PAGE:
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Indian space agency will mine the moon to meet country’s entire energy needs by 2030

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The lunar dust brought back to the Earth by mission such as the Apollo and Luna revealed abundance of valuable minerals on Moon. Along with substance called Helium 3, which could solve all energy needs on our planet.

While many countries, including China are planning to send their probes on Moon to mine the satellite’s surface for Helium 3 – Indian space agency doesn’t want to be left behind.

A professor at the Indian Space Research Organization (ISRO), Dr Sivathanu Pillai claims, India could by 2030 meet all of its energy needs from resources extracted from the moon.

Pillai, in his valedictory address at the three-day ORF-Kalpan Chawla Space Policy Dialogue said, ‘all of India’s energy requirements could be met through Helium 3 mined from Moon. He stressed, ‘the process target will be met by 2030.’

Regolith, loose soil on moon’s surface has enough Helium 3 to meet the energy requirements of the entire world. According to Pillai, mining the lunar surface for Helium 3 and transporting it back to Earth is ISRO’s priority program.

Finding Helium 3

Helium 3, if you have seen the movie ‘Moon’, is the same material Sam Bell was mining in the far side of the moon.

As it may have been previously thought, Helium 3 is not a fictitious material – it is an isotype of helium, which can provide for the world’s energy needs without any pollution.

Helium 3 is dispensed by solar winds, but the helium isotype is rare on Earth because our planet’s surface has magnetic field that guards the solar helium 3 from reaching the surface. Moon on the other hand has no such magnetic field, so there is no stopping the Helium 3 from depositing on the satellite’s surface and absorbing in its soil.

Of course, Earth does have little helium 3 generated by cosmic ray bombardment and from leftovers of nuclear materials around nuclear warhead test sites – but it is very limited in comparison with up to five million tons of helium 3 spread across the surface of the moon.

The main reason, countries such as India, want to mine the surface of the moon for Helium 3 is because it’s believed that Helium 3 isotype can provide safe, radioactive free nuclear energy in a fusion reactor. Since, Helium 3 is not radioactive, it leave no pollution or dangerous waste for the future generations to monitor.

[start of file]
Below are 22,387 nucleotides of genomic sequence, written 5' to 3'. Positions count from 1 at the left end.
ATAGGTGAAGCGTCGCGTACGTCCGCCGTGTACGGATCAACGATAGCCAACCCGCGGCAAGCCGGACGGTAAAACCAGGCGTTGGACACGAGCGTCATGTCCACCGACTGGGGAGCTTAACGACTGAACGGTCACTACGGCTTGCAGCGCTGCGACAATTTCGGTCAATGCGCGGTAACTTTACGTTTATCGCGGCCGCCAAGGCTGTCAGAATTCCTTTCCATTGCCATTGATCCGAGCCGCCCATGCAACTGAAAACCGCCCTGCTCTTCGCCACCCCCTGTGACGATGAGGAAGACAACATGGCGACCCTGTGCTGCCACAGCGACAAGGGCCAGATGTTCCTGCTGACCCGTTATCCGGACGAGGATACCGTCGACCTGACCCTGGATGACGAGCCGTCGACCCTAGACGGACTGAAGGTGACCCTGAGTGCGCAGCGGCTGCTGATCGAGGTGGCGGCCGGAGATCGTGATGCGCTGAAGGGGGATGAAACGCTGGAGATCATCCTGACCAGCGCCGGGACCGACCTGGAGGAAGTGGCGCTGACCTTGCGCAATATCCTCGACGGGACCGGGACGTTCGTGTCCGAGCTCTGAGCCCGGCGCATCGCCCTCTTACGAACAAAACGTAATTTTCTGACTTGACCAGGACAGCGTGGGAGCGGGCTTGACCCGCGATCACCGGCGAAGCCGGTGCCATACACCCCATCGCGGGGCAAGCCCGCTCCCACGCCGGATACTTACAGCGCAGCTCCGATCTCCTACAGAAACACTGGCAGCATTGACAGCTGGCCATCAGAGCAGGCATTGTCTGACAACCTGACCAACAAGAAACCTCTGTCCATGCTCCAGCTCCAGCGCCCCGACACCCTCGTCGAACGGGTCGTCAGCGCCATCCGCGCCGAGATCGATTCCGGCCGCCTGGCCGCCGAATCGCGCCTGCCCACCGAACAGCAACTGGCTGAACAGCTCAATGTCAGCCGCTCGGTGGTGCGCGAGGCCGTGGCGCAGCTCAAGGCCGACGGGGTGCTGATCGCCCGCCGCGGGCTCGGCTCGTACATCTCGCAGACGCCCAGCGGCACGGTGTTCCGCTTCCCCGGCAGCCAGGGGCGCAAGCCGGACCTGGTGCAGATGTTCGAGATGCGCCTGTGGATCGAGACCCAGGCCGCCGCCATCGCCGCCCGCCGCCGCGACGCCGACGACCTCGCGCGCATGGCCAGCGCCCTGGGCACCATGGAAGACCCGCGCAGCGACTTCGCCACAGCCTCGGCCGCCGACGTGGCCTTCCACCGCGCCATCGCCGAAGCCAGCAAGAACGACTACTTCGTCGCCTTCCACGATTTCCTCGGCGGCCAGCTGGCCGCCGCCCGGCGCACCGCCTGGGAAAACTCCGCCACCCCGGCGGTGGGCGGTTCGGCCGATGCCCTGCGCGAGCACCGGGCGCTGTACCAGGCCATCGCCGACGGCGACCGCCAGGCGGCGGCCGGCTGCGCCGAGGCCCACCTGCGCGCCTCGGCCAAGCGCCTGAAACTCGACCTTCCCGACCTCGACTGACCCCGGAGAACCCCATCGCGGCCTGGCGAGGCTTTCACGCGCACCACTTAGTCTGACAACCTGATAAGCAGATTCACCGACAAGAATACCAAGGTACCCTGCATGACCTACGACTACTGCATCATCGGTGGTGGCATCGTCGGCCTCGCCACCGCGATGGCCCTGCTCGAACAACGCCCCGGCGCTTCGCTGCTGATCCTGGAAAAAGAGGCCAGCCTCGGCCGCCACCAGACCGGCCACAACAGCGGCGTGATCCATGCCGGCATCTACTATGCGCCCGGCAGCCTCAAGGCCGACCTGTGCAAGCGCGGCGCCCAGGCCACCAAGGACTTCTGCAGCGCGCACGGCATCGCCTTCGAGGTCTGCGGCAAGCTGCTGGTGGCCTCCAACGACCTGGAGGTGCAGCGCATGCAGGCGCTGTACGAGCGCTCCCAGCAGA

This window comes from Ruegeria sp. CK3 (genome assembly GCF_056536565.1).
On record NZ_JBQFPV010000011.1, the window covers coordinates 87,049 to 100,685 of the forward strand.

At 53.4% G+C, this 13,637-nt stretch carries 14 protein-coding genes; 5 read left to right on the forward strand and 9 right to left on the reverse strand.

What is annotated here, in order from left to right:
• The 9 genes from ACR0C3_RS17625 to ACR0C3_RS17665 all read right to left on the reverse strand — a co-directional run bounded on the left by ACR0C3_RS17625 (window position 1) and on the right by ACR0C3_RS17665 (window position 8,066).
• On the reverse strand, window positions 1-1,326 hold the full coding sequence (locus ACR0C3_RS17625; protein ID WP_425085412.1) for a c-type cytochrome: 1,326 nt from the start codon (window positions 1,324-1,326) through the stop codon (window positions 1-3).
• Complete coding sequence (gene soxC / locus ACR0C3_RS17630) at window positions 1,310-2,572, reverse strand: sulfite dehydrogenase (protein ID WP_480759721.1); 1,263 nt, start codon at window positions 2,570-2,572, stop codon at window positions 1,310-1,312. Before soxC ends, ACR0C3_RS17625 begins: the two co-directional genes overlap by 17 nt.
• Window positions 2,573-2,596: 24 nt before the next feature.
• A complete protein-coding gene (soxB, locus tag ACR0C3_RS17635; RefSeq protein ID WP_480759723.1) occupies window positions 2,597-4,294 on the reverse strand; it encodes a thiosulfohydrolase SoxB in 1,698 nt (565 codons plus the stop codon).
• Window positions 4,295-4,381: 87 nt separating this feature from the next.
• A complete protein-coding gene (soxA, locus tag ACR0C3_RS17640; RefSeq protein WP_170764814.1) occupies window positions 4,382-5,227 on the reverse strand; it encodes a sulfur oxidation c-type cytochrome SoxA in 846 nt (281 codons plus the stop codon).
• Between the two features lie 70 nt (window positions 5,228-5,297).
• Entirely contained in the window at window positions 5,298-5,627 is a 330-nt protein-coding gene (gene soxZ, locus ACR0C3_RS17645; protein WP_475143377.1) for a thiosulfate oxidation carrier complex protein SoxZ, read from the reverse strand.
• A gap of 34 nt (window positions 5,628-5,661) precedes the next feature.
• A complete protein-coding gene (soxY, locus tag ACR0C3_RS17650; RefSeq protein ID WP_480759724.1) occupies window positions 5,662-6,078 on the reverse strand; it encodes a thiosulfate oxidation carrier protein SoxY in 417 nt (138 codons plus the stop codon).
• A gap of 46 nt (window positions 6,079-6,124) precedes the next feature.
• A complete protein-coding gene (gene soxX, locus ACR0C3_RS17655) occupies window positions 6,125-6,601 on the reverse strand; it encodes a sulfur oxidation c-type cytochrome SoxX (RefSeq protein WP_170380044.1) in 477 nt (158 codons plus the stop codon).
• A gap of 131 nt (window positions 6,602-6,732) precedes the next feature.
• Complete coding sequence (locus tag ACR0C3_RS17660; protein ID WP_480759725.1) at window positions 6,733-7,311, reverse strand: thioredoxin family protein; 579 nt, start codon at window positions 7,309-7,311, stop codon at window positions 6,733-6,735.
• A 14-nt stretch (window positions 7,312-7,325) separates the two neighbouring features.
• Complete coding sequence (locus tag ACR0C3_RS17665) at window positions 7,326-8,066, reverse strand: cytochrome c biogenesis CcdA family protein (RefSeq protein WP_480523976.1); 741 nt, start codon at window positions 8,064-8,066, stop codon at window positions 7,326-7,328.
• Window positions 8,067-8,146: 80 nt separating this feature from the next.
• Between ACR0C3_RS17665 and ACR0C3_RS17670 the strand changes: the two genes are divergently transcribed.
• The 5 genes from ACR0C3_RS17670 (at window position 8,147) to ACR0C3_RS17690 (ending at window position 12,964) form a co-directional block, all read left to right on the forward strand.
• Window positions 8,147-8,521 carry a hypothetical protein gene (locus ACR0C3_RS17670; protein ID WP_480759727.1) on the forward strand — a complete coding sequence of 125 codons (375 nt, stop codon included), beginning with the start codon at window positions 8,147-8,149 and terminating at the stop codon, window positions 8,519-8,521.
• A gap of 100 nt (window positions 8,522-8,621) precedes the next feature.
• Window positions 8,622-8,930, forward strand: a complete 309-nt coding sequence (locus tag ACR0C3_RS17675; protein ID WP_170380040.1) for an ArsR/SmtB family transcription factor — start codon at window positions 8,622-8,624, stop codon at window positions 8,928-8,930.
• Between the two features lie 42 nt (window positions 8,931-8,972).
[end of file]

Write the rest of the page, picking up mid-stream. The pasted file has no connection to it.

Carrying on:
Race to mining the moon

India has in the past hinted about its interesting in mining the lunar surface, but unlike Russia or China, this is the first time, someone from the Indian space agency has been vocal on the subject.

While Russian company Energia is behind its ambition to have a permanent lunar base by 2015 and mine Helium 3 by 2020, China is on track to launch Chang’e 5 – unmanned lunar exploration in November 2017, with the purpose to bring lunar soil with Helium 3 back to the Earth.

Exploiting the moon’s surface for purpose of mankind is not only limited to harvesting of regolith. Private players such as Shackleton Energy are interested in extracting water instead of Helium 3. Company visions to propel missions throughout the solar system using water extracted from the moon.

Real hurdles on the way for India

Extracting Helium 3 from the moon and getting it back to the Earth is easier said than done.

Even if the Indian space agency can break the shackles of bureaucratic red tape –logistics of lunar missions and mining efforts are going to take a toll.

Extracting Helium 3 from moon is undoubtedly difficult and transporting large quantities of the same back to Earth is the biggest problem. Additionally, after mining the lunar soil, it has to be heated at temperatures over 600 degrees Celsius to separate Helium 3 from the lunar rock.

Additionally, concept of Helium 3 fusion itself in its infancy. Small fusion reactors made for testing in the West suggest it is not been possible to create helium fusion reactions with net power output.

In that case, should we be excited about the ISRO claims? Should India, or for that matter any other country, mine the moon and destroy its surface for an alternative clean energy source for the human race on Earth?

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